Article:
Toney Lee and his wife, Jacqueline Johnson-Lee, were among Sharpton's supporters in attendance at a Aug. 16 National Action Network rally. / Laura Petrecca
HARLEM, N.Y. - Addressing a crowd of more than 150 Saturday morning, the Rev. Al Sharpton spoke against "over-policing of low-level alleged crimes" in the wake of the shooting death of Michael Brown in Ferguson, Mo.
The shooting of Brown, an unarmed black teenager, one week ago has stoked days of racial unrest in that largely black suburb and questions about the militaristic tactics police have used to quell rioting and looting there.
Sharpton talked about Brown's shooting, as well as the death of Eric Garner, who died last month after being placed in a chokehold by a New York City police officer.
"Eric Garner or Michael Brown could have been us," Sharpton told supporters who packed into rows of red chairs at the National Action Network (NAN) headquarters.
Police released documents Friday that Brown was a suspect in a strong-armed robbery of cigars from a convenience store. Police suspected Garner, 43, of selling untaxed cigarettes.
NAN President Sharpton criticized how the release of that robbery information was handled, since police said that the officer who shot Brown didn't know he was a robbery suspect.
Garner's mother Gwen Carr and his wife, Esaw Garner, also spoke at the event. Carr stressed the importance of peaceful protests, asking the audience to focus on "justice" instead of violence.
Both women urged people to turn out for a rally in honor of Garner that will take place in Staten Island next Saturday.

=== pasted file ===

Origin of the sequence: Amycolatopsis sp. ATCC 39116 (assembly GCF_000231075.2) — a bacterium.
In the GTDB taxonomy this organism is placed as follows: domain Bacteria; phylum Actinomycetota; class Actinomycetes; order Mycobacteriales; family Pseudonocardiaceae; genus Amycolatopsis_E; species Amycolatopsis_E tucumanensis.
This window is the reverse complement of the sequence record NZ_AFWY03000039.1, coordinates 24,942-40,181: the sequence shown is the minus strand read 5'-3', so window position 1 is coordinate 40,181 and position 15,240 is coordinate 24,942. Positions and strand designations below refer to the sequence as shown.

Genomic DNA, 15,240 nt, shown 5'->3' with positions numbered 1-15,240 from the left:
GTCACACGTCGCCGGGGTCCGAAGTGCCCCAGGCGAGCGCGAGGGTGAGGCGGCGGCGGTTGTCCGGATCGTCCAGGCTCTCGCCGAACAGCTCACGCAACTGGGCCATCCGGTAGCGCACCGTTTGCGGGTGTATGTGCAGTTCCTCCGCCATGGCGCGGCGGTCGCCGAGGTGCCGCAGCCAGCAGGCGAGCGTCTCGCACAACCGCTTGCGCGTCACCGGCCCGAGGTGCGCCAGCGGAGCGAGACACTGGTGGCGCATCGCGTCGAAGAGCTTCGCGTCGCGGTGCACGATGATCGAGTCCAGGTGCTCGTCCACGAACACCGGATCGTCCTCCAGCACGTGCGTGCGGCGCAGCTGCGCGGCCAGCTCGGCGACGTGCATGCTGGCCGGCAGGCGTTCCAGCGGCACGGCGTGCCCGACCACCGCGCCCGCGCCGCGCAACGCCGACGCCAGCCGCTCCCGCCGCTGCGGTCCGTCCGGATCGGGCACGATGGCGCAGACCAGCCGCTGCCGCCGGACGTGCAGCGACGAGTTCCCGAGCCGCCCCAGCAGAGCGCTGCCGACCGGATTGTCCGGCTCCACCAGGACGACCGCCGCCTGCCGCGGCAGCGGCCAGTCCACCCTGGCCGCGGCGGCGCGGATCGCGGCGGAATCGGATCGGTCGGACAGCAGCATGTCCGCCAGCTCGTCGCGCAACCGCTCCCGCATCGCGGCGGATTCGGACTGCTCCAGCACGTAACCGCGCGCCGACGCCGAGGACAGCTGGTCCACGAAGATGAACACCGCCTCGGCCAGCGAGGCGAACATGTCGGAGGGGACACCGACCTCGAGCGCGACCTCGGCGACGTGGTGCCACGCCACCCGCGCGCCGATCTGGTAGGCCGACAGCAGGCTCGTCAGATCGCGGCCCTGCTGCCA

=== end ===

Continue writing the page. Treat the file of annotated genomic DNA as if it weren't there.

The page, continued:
"It's not only for my son," Carr said. "It's for Michael Brown of Ferguson, Mo. It could be for your son next, your husband next."
Sharpton also emphasized that protests against injustice should be done in a responsible way.
"There is a difference between having a fit and having a movement," he said.
Toney Lee and his wife, Jacqueline Johnson-Lee, were among Sharpton's supporters in attendance.
"Young black men are under attack," said Toney Lee, CEO of the music company Total Success Records International. "This happens over and over and over again."
He said that change is needed, and advocated for people come together to address the issues.
"We have to keep together and stand strong," he said.
Kirsten John Foy, the northeastern regional director of NAN, said the planned Staten Island rally for next Saturday would apply pressure for an indictment for those involved in Garner's death.
The NAN also plans to hold a rally on Sunday in Ferguson, MO. Sharpton and Brown's family are slated to be in attendance.
Read the original story: Sharpton criticizes 'over-policing,' stresses peaceful protests